American Antisemitism Has Many Forms, All Must Be Confronted

American Antisemitism Has Many Forms, All Must Be Confronted

A brief look into American antisemitism, an abhorrent creation.
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In America, there is oftentimes this prevailing belief among its citizens that we have advanced beyond discrimination in most forms. Even isolated incidents are disregarded as simply that; an isolated incident. However, it still exists, and one kind that is seldom discussed in America is antisemitism, which America has a long, embarrassing history of. Considering the recent rise in hate crimes across America, especially against Jews, this is something that should be discussed in the public sphere.

First, these beliefs and actions are still somewhat prevalent. Many people believe in the fairly antisemitic theory that the Rothschild family controls everything. There was an uptick in people who believed in the idea that Jews "controlled Wall Street" and that they infiltrated the government following the Great Recession. Going further back, you have individuals such as Henry Ford, who helped the infamous "Protocols of the Elders of Zion" be proliferated throughout America. Hell, stereotypes involving the infamous hooked noses, yarmulkes, and money are still seen in comedy and other means of entertainment. Disgusting.

Second, these beliefs are especially rampant in our universities. Though anecdotal, there are many stories of having swastikas carved into property, having fliers distributed alleging Jewish involvement in 9/11, members of various far-right/far-left groups stating that "Hitler did not finish the job." Hell, even "Heil Hitler" has been found quite a few times over the past year, according to the ADL. Various horrifying incidents perpetrated by individuals of various political ideologies. What's worse is that the number of incidents, according to the ADL, went up 96%. Ninety-six percent. That IS "deplorable."

This sentiment is also found in American politics. Some modern-day characters, including Holocaust denier Art Jones, have been repudiated across the board. Others, however, such as Paul Nehlen, candidate for Paul Ryan's seat, have been semi-elevated. People like Nehlen, who tweet out (((echo))) to denote Jews, or refer to people as having "Zionist masters," have gained considerable clout via Twitter and other social media platforms. Going further back, you have president Nixon, who complained about "all the Jews in the government." The red scares of the 20th century associating Jews with Communism, therefore making many enemies of the state in the eyes of the populace. All awful.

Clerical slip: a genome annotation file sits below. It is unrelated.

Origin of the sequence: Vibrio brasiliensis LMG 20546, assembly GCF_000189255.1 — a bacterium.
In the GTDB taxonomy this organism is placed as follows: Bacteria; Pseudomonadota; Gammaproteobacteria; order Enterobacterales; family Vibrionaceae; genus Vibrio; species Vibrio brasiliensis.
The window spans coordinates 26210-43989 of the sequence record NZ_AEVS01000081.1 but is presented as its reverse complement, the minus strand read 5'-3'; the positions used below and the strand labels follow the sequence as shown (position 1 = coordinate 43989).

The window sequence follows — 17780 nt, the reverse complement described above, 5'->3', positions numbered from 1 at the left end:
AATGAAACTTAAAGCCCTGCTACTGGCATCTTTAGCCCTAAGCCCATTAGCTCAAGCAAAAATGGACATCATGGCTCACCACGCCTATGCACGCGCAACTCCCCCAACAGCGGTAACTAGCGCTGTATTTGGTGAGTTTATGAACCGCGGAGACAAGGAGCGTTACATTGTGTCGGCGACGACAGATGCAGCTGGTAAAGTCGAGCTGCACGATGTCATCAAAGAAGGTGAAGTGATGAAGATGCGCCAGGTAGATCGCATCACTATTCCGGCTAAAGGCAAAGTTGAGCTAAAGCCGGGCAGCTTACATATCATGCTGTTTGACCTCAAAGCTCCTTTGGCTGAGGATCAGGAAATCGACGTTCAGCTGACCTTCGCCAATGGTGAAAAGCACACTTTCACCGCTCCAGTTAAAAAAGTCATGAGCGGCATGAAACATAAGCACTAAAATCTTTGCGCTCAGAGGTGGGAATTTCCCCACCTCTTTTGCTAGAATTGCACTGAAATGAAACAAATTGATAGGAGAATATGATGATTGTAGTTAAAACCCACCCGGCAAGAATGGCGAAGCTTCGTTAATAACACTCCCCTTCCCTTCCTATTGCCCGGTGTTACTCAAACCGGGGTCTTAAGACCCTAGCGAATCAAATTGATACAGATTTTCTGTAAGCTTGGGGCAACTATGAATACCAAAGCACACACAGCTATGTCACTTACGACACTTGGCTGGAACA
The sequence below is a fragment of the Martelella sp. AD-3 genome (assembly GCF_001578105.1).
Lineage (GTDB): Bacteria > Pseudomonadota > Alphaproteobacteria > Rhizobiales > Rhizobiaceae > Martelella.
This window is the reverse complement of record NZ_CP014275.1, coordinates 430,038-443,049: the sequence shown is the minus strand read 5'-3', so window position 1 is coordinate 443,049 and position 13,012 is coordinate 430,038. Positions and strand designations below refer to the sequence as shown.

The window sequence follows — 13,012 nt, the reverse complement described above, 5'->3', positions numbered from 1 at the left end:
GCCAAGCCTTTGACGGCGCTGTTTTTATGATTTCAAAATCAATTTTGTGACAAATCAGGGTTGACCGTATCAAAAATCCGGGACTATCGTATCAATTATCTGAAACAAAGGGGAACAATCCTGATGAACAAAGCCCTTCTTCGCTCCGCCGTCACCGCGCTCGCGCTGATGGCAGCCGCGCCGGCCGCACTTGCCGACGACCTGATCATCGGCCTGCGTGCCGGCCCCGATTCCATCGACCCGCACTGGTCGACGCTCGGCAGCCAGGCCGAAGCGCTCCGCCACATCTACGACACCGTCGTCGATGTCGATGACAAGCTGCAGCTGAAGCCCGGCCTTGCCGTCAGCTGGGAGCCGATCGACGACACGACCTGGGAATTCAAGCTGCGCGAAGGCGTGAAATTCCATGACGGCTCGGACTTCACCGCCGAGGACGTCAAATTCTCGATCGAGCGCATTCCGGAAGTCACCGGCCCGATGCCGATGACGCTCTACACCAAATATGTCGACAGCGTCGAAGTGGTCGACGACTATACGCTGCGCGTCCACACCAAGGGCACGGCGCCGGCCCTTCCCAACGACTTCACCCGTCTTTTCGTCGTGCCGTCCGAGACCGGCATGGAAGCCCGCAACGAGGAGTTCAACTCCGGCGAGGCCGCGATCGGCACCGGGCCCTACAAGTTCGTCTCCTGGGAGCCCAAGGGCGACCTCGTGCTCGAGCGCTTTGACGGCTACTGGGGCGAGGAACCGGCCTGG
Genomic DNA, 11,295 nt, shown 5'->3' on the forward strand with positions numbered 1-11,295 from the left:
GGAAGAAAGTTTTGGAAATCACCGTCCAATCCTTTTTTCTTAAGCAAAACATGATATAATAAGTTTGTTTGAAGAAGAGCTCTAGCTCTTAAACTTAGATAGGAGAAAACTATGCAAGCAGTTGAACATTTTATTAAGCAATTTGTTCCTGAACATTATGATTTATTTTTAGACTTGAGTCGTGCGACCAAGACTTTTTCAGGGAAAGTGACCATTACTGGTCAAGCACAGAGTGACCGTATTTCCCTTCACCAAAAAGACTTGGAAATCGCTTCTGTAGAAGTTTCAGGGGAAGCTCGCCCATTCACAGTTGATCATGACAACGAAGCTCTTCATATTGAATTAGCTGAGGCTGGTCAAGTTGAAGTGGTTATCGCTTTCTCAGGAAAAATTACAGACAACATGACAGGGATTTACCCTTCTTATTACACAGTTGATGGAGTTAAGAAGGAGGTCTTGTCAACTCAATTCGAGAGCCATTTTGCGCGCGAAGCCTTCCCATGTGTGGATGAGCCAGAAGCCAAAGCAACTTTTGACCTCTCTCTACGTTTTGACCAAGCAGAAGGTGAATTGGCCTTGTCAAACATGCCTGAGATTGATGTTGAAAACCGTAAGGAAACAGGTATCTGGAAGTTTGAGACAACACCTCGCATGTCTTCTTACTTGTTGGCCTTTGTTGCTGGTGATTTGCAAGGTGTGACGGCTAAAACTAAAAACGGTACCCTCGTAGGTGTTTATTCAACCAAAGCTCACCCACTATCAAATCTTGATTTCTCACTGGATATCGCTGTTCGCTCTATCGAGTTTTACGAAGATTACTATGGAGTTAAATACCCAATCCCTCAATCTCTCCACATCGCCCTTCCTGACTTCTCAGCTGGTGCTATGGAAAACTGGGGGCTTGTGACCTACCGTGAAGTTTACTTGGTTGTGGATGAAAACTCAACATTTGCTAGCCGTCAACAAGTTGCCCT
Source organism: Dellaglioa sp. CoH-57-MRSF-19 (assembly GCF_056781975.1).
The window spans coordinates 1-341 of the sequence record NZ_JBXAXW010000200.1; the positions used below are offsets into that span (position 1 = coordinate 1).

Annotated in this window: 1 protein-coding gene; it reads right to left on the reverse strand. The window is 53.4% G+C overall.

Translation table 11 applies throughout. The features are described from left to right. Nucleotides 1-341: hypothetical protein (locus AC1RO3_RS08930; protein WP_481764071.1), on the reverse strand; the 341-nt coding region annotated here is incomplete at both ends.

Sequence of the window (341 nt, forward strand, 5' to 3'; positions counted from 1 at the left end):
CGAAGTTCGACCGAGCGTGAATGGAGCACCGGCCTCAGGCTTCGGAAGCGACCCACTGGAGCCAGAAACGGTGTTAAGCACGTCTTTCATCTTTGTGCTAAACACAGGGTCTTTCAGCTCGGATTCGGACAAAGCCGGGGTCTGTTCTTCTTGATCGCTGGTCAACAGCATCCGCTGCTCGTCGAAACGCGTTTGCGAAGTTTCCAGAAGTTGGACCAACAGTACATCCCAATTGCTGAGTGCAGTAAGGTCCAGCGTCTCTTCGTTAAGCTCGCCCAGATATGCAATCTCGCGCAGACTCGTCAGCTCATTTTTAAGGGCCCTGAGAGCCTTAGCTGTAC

This may seem a bit disjointed, but this is a subject that is important to me. Discrimination of any form should be intolerable, but oftentimes it seems as if antisemitism is under-reported (potentially due to the fact that there are relatively fewer Jews in America). Whether it be Louis Farrakhan saying Jews engineered the slave trade, or Paul Nehlen/Art Jones/Richard Spencer saying American Jews essentially weren't for America, antisemitism is an evil which should be confronted, especially with the documented rise in hate crimes against Jews in the past year.

Discrimination is a plague of society, and it needs to be eliminated, somehow, some way.

Cover Image Credit: Chicago Sun Times

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12 Things Only Low-Maintenance Girls Understand

I promise we aren’t lazy, just easy going.
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Sometimes low-maintenance girls are looked at as lazy or sloppy. But in reality, I think low-maintenance girls are just so confident in who they are that putting in that extra effort isn't important to them.

Here are 12 things that only low-maintenance girls understand:

1. Leggings or sweat pants and a T-shirt is your normal everyday outfit

Why spend the day uncomfortable in some tight jeans or mini skirt when you can lounge around in some comfy clothes? We aren't here to impress anyone, we are just trying to sit back and chill.

2. Makeup is a special occasion

If you catch a low-maintenance girl with makeup on, take it as a compliment. We are trying to touch our face and rub our eyes as much as we'd like without makeup getting in the way. Not to mention, we wouldn't dare spend over $15 on some foundation.

3. We would rather stay in with a movie then go out for the evening

Something low-key and low stress always sounds better than spending the time, and the money, for a night out. I am perfectly content with taking advantage of my $7.99 monthly payment for Netflix.

4. You're always the first one ready

While your friends spend hours doing their hair, makeup and then finding the perfect outfit, you sit around and wait. Your 10 minutes thrown-together-look gives you time to nap while everyone else takes their sweet time.

5. When you say you "don't care what we do," you really don't care

Seriously, a date night off the McDonald's dollar menu is fine by me. I am not expecting you to wine and dine me on a big extravagant evening, I'm just trying to get a Big Mac in my mouth.

6. Your messy bun isn't a fashion statement, it's actually just your hairstyle

We aren't about to spend time curling or straightening our hair everyday. Every day is a good day to throw your hair up into a ponytail or bun.

7. The extent of your jewelry collection is one pair of earrings and maybe a necklace

Who needs more than one pair of earrings? Diamond studs match everything… right?

8. And your shoe collection is even smaller

Should I wear flip-flops or Converse?

9. Shopping isn't exactly your favorite thing to do

Who has patience for finding the perfect designer brands or finding the best fit? I am perfectly content with my T-shirts and leggings. One size fits all.